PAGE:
Fishing and Boating for Pandemic Stress Relief

“Get On Board” launches to help Americans find mental health on the water

July 2020 Feature

As COVID-19 continues to wear on Americans’ mental health, Take Me Fishing and Discover Boating are launching a new public service campaign called Get On Board to raise awareness about the wellness benefits of fishing and boating.

The campaign is informed by the latest consumer research from the Recreational Boating & Fishing Foundation (RBFF), the national nonprofit organization behind the Take Me Fishing brand. According to the current Special Report on Fishing, “relaxing and unwinding” is the No. 1 experience associated with the activity. The report also found that nearly 1 in 3 participants said the best thing about fishing is “getting away from the usual demands of life.”

“Fishing isn’t just about the fish,” said Stephanie Vatalaro, Senior Vice President of Marketing and Communications for RBFF. “People have long turned to fishing and boating for stress relief. Given the uncertainty in today’s world, there’s something uniquely appealing about the calming effect of the water. For many people, fishing and boating are lifelines to mental health and wellness.”

Additional data suggests that interest in fishing and boating has continued to grow amidst the COVID-19 pandemic. According to a recent poll, 1 in 5 Americans said they’re more likely now to try the activities than they were prior to the pandemic. Among parents, the statistic is 1 in 4.

“The outdoors is a welcome remedy to stress and anxiety,” said Dr. Sue Varma, a nationally recognized psychiatrist partnering with Take Me Fishing. “Being in nature supports each of the four ‘M’s of mental health: mindfulness, mastery, meaningful engagement and movement. Fishing in particular encourages mindfulness by helping you get away from distractions, it supports mastery by teaching you a new skill, it provides meaningful engagement through quality time with others you may be quarantining with, and it promotes physical movement by getting you outside without requiring a strenuous workout. Looking at fishing from a psychiatrist’s perspective, it’s a smart way to follow social distancing guidelines while prioritizing your health and wellness.”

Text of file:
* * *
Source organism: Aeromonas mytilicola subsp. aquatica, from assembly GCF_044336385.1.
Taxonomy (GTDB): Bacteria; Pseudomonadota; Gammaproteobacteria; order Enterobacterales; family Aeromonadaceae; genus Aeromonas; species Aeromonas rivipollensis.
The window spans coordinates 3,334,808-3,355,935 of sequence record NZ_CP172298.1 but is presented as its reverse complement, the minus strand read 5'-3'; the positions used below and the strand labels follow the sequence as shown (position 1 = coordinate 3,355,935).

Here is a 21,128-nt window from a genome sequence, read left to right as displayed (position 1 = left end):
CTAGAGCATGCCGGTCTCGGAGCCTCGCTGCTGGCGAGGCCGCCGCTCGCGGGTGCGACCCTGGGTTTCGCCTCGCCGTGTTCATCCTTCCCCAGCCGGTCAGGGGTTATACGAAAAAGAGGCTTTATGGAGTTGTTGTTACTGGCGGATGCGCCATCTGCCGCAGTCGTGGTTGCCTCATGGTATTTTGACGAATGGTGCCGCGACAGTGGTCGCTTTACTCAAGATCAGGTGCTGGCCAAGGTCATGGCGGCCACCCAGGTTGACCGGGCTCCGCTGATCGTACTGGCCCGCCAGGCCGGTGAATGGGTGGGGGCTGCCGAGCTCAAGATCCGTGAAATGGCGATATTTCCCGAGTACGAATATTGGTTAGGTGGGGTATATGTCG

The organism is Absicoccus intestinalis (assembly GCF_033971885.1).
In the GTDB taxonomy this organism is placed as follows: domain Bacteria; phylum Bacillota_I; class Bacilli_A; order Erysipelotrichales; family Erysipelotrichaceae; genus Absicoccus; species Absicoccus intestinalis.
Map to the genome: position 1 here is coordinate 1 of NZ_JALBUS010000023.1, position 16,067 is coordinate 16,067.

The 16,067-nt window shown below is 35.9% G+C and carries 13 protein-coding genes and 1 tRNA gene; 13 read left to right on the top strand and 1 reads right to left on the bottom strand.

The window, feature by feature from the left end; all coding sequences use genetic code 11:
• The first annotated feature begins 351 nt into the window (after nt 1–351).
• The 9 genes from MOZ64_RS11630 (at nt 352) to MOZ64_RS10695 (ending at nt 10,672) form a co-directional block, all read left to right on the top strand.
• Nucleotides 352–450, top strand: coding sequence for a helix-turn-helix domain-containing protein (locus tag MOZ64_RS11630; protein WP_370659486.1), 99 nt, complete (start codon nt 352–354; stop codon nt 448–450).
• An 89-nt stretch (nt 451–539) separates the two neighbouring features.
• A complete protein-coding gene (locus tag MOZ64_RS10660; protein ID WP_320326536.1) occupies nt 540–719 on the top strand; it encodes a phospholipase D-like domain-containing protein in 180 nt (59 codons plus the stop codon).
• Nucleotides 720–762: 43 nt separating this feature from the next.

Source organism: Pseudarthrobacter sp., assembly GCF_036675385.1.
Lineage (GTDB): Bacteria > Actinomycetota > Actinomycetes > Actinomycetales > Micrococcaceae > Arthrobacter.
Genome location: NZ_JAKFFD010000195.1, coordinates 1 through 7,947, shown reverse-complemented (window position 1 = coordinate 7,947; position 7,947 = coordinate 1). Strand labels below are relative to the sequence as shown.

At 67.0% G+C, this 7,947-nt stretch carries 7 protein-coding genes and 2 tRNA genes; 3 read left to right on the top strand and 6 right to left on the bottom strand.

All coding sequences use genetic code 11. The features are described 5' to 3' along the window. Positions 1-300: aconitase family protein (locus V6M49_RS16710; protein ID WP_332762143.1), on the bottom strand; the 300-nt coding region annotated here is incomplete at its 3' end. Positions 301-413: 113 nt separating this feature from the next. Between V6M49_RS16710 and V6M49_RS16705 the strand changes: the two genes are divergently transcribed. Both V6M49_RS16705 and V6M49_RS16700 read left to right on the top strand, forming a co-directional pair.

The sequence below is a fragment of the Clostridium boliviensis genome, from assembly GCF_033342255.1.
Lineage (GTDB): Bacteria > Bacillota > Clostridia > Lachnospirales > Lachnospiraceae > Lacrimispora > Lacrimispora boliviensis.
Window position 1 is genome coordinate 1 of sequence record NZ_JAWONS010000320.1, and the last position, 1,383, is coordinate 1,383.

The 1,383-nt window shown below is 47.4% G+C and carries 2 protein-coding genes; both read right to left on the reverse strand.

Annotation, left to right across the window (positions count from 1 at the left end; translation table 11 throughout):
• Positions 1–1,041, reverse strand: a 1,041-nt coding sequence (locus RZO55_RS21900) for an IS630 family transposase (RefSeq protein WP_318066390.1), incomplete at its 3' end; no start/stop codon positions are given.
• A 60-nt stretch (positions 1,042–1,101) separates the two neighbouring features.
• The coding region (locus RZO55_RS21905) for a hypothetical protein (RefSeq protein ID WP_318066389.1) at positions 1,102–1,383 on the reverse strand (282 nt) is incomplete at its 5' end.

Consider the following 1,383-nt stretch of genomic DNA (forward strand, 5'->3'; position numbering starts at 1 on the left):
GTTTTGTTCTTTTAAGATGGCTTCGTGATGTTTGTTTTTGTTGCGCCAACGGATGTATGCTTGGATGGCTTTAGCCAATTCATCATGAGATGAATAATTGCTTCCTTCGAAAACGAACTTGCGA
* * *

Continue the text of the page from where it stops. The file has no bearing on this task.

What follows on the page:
Those interested in joining the Get On Board movement can visit www.TakeMeFishing.org/GetOnBoard or www.DiscoverBoating.com and use the social media hashtag #TheWaterIsOpen. Website resources include how-to guides for getting started fishing and boating, an interactive map of places to fish as well as local water-access updates to help people recreate responsibly.

“Whoever you are, we could all use a little encouragement right now,” said Vatalaro. “Whether you’re experienced at fishing and boating or a complete newcomer, now’s a great time to gear up, get out and leave worry in your wake. The water is open to everyone, and we’re all invited to heed the call and Get On Board.”

RBFF is a nonprofit organization whose mission is to increase participation in recreational angling and boating, thereby protecting and restoring the nation’s aquatic natural resources. RBFF’s recently announced 60 in 60 effort strives to attract 60 million anglers to the sport by the end of 2021. To help recruit, retain and reactivate participants, RBFF developed the award-winning Take Me Fishing™ and Vamos A Pescar™ campaigns creating awareness about boating, fishing and conservation, and educating people about the benefits of participation. These campaigns help boaters and anglers of all ages and experience levels learn, plan and equip for a day on the water. The campaign websites, TakeMeFishing.org and TakeMeFishing.org/es, feature how-to videos, information on how to get a fishing license and boat registration, and an interactive state-by-state map that allows visitors to find local boating and fishing spots.

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